Warnings: The roots contain saponins. Whilst saponins are quite toxic to people, they are poorly absorbed by the body and so tend to pass straight through. They are destroyed by prolonged heat, such as slow baking in an oven. Saponins are found in many common foods such as beans. Saponins are much more toxic to some creatures, such as fish and hunting tribes have traditionally put large quantities of them in streams, lakes etc. in order to stupefy or kill the fish. PFAF website warnings apply to all Yuccas.
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#100(a)
Common Name: Aloe Yucca, Spanish Dagger (Yucca aloifolia)
Appearance and Habitat: Aloe yucca or spanish dagger is a slender-stemmed plant, 6-12 ft. high (sometimes taller) with a stocky, branched or unbranched trunk. The evergreen leaves are thick and stiff and up to 2 ft. long, with tiny, sharp serrations on the margin and a very sharp tip. Whitish, pendulous flowers, about 3 in. wide, occur in erect clusters up to 2 ft. long, and are followed by fruit which becomes pendent. Evergreen shrub or small tree often with stout clustered trunks that are sometimes branched, with sprouts at the slightly swollen base, and with bayonetlike leaves crowded and spreading at top. Tolerant of salt and suitable for planting along sandy shores, Spanish Bayonet is easily propagated from sprouts. Several cultivated varieties have striped or colored leaves. The fruit is eaten by birds and sometimes by humans, and the flowers can be served as a salad or cooked. Pioneers made rope and string from the fibrous leaves. (1)Sand dunes of the coast, occasionally up to 60km inland, in pine forests. Also found on the margins of brackish marshes in Southeastern N. America – North Carolina to Florida, west to Loiusiana, naturalized in S. Europe. An evergreen tree growing to 7.5 m (24ft 7in) at a slow rate. It is hardy to zone 8. It is in leaf 12-Jan It is in flower from May to June, and the seeds ripen in September.(2)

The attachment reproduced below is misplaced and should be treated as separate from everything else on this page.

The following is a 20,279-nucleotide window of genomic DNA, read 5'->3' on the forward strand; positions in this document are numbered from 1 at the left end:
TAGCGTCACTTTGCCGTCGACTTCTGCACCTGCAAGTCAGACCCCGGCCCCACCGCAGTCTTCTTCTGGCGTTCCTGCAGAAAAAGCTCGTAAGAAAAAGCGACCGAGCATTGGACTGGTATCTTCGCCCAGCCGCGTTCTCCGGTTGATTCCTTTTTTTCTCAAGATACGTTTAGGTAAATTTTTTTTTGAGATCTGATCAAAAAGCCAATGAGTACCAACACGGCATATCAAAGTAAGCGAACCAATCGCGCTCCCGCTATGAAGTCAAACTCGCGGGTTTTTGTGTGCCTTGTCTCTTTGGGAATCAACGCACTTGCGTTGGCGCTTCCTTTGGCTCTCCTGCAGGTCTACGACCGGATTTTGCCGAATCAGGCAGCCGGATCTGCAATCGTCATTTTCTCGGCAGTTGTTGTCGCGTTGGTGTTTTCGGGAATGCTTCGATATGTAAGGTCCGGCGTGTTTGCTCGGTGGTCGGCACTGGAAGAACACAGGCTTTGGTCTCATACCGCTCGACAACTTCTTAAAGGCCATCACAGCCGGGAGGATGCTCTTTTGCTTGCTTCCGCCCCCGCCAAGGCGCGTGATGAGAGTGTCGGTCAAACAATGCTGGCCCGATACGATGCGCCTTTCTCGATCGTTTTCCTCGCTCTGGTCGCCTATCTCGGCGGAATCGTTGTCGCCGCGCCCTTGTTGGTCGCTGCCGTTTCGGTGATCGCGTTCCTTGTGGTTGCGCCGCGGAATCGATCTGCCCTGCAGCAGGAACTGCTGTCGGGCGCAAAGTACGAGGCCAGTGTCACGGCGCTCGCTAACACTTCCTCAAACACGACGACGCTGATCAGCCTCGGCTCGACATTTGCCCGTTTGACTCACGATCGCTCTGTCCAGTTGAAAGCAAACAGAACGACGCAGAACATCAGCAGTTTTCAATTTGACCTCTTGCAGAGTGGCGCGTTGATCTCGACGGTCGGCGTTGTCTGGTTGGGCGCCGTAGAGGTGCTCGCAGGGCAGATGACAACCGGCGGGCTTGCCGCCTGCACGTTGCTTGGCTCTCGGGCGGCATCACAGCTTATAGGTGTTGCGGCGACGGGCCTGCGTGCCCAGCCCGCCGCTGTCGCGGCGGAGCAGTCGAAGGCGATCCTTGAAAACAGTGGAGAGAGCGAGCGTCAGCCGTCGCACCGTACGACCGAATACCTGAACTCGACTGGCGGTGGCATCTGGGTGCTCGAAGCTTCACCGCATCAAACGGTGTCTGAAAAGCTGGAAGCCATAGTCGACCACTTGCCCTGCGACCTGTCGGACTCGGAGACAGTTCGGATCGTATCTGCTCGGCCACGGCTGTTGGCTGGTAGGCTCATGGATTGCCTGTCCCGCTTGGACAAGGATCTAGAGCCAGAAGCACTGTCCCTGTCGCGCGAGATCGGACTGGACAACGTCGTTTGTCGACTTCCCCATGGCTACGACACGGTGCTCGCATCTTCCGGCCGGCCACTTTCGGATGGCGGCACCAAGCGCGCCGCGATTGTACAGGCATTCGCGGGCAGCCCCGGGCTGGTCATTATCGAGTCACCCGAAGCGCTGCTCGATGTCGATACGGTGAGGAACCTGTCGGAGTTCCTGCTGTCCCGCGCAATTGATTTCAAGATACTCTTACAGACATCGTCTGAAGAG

Edible Uses: Fruit – raw or cooked. A thick, succulent mass of bitter-sweet juicy flesh. The fruit is up to 10 cm long and 4cm wide. Flowers – raw or cooked. They are delicious raw, or can be dried, crushed and used as a flavouring. A crisp texture. Flowering stem – peeled and boiled. Used like asparagus. (3)